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Blake Hulnick '09 Experiencing Life of an Attorney as Intern in King's County DA Office

By Lisbeth Redfield
Posted July 9, 2007
Blake Hulnick '09 (Richfield, Conn.) is anything but an average, errand-boy intern. Working in the office of the King's County District Attorney in Brooklyn, N.Y., Hulnick doesn't fetch anybody coffee; instead, he gets to do exactly the same job as the lawyers and paralegals beside him. He is in the Early Case Assessment Bureau (ECAB) Department, the part of the office which screens, categorizes, and arraigns every arrest that takes place in Brooklyn.

The ECAB is staffed 24 hours a day, seven days a week (hours shift, but every employee has to cover a weekend day) by a team of lawyers, paralegals, and legal assistants. These workers take an arrest report, call the police officers who made the arrest, the victims, and any noted witnesses to make up a screen sheet and write up a complaint which is lodged with a judge. The interns, Hulnick explained, are given a week of training and then put on the job at a similar footing to the professionals in the office.

He enjoys the autonomy of working in the ECAB as well as the work itself. Hulnick has previously held positions in the office of a New York Councilwoman and a Congressman from his native Connecticut but, while these offices were interesting, they did not encourage personal drive as much as the ECAB does. "I'm actually learning something right here," Hulnick said of his internship, stressing the importance of being able to do his own work. "We're working as equals with the lawyers."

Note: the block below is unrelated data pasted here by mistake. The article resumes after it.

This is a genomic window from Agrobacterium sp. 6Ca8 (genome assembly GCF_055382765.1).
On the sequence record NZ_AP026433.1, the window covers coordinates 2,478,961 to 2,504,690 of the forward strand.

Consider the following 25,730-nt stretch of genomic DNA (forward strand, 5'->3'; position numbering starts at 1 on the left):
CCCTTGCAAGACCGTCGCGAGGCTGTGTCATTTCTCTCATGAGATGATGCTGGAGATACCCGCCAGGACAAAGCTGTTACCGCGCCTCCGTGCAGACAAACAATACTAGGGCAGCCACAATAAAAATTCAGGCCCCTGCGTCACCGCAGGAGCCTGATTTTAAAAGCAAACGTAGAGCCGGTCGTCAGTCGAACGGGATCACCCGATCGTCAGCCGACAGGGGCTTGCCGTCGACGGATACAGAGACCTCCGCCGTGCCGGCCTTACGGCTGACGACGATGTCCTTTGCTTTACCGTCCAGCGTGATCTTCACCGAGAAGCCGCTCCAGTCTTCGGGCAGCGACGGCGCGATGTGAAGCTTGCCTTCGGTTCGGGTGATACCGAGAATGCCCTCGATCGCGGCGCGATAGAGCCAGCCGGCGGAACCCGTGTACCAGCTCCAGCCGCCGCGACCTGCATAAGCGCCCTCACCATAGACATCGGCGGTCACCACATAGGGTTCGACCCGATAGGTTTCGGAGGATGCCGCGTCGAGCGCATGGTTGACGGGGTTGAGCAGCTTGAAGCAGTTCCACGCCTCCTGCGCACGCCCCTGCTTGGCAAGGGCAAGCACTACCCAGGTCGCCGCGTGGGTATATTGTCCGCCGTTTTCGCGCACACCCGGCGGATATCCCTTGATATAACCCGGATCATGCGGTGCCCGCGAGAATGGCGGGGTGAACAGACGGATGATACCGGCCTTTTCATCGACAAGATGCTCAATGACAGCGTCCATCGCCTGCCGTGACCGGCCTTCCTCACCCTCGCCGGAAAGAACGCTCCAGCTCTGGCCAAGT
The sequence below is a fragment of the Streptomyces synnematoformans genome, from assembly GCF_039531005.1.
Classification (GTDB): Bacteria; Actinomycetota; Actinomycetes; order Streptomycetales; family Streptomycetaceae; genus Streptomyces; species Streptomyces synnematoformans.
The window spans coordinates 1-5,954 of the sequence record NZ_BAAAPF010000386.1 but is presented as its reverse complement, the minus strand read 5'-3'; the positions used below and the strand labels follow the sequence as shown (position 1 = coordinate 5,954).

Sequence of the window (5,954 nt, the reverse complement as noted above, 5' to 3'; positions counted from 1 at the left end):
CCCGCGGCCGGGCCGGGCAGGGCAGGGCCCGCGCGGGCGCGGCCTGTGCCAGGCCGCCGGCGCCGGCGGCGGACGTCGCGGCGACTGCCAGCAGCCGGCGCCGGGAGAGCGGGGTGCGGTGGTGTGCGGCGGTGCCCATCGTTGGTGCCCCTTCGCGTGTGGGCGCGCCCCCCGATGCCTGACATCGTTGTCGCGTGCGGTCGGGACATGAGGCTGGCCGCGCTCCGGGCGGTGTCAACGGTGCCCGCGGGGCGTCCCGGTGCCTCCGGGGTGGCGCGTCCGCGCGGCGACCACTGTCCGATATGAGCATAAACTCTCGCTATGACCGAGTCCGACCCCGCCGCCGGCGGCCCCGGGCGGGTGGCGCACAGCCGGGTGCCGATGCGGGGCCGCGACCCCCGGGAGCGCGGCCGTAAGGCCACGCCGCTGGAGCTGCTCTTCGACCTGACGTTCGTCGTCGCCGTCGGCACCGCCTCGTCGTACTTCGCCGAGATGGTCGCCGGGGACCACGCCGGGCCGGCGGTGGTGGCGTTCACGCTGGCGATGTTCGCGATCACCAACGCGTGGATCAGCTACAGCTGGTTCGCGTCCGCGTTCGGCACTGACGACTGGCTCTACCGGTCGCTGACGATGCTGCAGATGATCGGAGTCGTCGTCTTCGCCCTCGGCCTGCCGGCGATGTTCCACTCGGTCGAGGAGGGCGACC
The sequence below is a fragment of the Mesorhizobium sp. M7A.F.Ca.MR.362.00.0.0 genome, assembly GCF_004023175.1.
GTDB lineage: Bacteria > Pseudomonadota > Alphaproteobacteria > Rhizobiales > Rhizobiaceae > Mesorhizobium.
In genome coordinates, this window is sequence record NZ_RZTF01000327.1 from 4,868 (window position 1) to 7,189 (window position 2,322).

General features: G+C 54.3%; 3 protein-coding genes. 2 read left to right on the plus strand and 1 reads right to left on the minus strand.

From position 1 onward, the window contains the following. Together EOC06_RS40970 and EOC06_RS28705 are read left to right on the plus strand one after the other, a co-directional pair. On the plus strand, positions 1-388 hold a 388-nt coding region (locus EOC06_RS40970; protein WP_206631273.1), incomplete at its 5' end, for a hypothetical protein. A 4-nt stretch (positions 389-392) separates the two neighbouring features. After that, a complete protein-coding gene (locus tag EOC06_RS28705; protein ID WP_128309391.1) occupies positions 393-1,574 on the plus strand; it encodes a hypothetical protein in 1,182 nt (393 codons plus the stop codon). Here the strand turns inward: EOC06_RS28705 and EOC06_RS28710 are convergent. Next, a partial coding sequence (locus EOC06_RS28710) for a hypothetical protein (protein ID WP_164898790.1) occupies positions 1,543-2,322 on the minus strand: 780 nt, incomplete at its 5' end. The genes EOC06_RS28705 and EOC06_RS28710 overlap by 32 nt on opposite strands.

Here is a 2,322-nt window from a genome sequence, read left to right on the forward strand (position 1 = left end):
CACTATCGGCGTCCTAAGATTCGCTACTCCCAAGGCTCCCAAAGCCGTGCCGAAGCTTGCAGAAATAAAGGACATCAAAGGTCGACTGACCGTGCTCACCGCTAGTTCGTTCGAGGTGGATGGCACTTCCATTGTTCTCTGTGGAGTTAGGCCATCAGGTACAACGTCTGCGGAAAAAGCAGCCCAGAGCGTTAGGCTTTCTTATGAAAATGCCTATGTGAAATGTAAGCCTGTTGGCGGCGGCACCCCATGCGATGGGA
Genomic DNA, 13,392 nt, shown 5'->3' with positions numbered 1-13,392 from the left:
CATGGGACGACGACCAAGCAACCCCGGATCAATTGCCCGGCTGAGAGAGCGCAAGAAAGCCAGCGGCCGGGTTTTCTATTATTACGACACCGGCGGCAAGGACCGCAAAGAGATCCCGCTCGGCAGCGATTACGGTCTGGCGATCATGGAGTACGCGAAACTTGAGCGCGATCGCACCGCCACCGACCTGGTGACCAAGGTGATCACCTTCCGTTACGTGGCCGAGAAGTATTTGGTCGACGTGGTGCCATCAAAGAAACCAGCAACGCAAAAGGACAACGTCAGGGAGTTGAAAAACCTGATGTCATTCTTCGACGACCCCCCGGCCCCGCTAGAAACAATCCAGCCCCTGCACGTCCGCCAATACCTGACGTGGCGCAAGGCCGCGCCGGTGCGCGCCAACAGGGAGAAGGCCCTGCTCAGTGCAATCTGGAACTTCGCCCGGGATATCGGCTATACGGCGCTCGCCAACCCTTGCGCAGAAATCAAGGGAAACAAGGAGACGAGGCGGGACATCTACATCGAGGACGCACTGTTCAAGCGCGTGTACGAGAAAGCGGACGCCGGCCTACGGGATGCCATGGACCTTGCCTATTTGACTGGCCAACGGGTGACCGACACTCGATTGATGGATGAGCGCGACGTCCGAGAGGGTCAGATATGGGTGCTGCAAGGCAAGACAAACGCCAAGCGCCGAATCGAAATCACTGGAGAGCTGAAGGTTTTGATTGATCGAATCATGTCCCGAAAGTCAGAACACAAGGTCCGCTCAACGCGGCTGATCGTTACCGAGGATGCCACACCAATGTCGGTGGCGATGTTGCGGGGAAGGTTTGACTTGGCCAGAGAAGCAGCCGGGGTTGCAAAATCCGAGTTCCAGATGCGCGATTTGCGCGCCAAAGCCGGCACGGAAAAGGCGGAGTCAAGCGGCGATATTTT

While many of his peers opted for research, Hulnick was one of more than 20 Hamiltonians who received college funding to conduct a summer internship. Work experience is becoming more and more necessary for college students but many opportunities are unpaid and require students to pay their own housing and living expenses as well as working for free.

Thanks to alumni and parent donations, Hamilton students can apply for funding to support them while they work in a field of interest with an organization that cannot pay them. Though Hulnick works in an unpaid internship, he received a stipend from Hamilton's Joseph F. Anderson Internship Fund, given in honor of a 1944 Hamilton graduate who served the college for 18 years as vice president for communications and development. The fund in his name provides individual stipends to support full-time internships for students wishing to expand their educational horizons in preparation for potential careers after graduation.

Hulnick is nothing but positive about his summer. He likes doing his job and "working on my own," and he enjoys living in New York City. He sees the internship as "an experience I'm never going to have again" and urged his fellow students to investigate both internships and funding. "A lot of people don't know that this funding is available," he explained. "More people should apply for it."

Hulnick is, not surprisingly, a member of Hamilton's Mock Trial team and has participated in debates as well as written for the Spectator. A government major, he hosts a radio show and will be in Washington, D.C. next semester on Hamilton's D.C. Program. 

-- by Lisbeth Redfield


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